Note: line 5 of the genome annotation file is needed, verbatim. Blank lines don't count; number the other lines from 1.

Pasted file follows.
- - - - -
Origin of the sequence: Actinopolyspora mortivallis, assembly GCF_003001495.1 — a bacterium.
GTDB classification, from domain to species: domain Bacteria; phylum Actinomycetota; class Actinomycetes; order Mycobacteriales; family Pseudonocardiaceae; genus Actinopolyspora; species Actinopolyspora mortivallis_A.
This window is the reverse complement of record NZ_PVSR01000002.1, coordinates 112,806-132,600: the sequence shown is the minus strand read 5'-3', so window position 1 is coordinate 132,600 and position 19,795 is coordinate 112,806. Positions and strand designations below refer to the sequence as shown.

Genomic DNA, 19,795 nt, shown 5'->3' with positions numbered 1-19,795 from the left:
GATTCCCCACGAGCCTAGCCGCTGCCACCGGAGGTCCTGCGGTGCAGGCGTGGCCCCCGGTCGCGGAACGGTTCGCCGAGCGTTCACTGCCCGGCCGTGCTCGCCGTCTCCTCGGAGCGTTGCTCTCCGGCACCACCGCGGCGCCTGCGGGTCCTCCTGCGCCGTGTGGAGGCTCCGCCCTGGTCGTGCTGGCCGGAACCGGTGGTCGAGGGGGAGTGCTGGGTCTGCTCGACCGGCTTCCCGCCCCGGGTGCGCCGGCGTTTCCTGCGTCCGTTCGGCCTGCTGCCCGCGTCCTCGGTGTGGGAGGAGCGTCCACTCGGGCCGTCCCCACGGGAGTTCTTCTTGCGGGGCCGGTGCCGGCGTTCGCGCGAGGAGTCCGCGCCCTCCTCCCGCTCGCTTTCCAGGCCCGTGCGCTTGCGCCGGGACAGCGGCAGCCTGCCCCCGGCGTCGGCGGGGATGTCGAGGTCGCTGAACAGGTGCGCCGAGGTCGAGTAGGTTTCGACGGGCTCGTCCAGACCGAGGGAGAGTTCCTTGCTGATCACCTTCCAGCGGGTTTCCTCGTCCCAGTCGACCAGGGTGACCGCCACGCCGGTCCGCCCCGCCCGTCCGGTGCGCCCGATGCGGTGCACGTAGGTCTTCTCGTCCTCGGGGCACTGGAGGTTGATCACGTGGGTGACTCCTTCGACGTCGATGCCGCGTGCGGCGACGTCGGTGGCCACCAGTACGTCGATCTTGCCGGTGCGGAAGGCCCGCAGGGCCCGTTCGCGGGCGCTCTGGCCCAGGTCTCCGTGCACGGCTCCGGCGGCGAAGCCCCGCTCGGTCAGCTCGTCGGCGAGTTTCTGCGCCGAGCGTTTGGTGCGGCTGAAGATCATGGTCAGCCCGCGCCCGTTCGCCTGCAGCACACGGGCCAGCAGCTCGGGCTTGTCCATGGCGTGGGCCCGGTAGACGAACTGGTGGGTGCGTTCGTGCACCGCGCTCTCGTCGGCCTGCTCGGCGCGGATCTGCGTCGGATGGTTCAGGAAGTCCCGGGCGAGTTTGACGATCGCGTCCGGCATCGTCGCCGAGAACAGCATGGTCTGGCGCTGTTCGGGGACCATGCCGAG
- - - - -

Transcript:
GATTCCCCACGAGCCTAGCCGCTGCCACCGGAGGTCCTGCGGTGCAGGCGTGGCCCCCGGTCGCGGAACGGTTCGCCGAGCGTTCACTGCCCGGCCGTGCTCGCCGTCTCCTCGGAGCGTTGCTCTCCGGCACCACCGCGGCGCCTGCGGGTCCTCCTGCGCCGTGTGGAGGCTCCGCCCTGGTCGTGCTGGCCGGAACCGGTGGTCGAGGGGGAGTGCTGGGTCTGCTCGACCGGCTTCCCGCCCCGGGTGCGCCGGCGTTTCCTGCGTCCGTTCGGCCTGCTGCCCGCGTCCTCGGTGTGGGAGGAGCGTCCACTCGGGCCGTCCCCACGGGAGTTCTTCTTGCGGGGCCGGTGCCGGCGTTCGCGCGAGGAGTCCGCGCCCTCCTCCCGCTCGCTTTCCAGGCCCGTGCGCTTGCGCCGGGACAGCGGCAGCCTGCCCCCGGCGTCGGCGGGGATGTCGAGGTCGCTGAACAGGTGCGCCGAGGTCGAGTAGGTTTCGACGGGCTCGTCCAGACCGAGGGAGAGTTCCTTGCTGATCACCTTCCAGCGGGTTTCCTCGTCCCAGTCGACCAGGGTGACCGCCACGCCGGTCCGCCCCGCCCGTCCGGTGCGCCCGATGCGGTGCACGTAGGTCTTCTCGTCCTCGGGGCACTGGAGGTTGATCACGTGGGTGACTCCTTCGACGTCGATGCCGCGTGCGGCGACGTCGGTGGCCACCAGTACGTCGATCTTGCCGGTGCGGAAGGCCCGCAGGGCCCGTTCGCGGGCGCTCTGGCCCAGGTCTCCGTGCACGGCTCCGGCGGCGAAGCCCCGCTCGGTCAGCTCGTCGGCGAGTTTCTGCGCCGAGCGTTTGGTGCGGCTGAAGATCATGGTCAGCCCGCGCCCGTTCGCCTGCAGCACACGGGCCAGCAGCTCGGGCTTGTCCATGGCGTGGGCCCGGTAGACGAACTGGTGGGTGCGTTCGTGCACCGCGCTCTCGTCGGCCTGCTCGGCGCGGATCTGCGTCGGATGGTTCAGGAAGTCCCGGGCGAGTTTGACGATCGCGTCCGGCATCGTCGCCGAGAACAGCATGGTCTGGCGCTGTTCGGGGACCATGCCGAG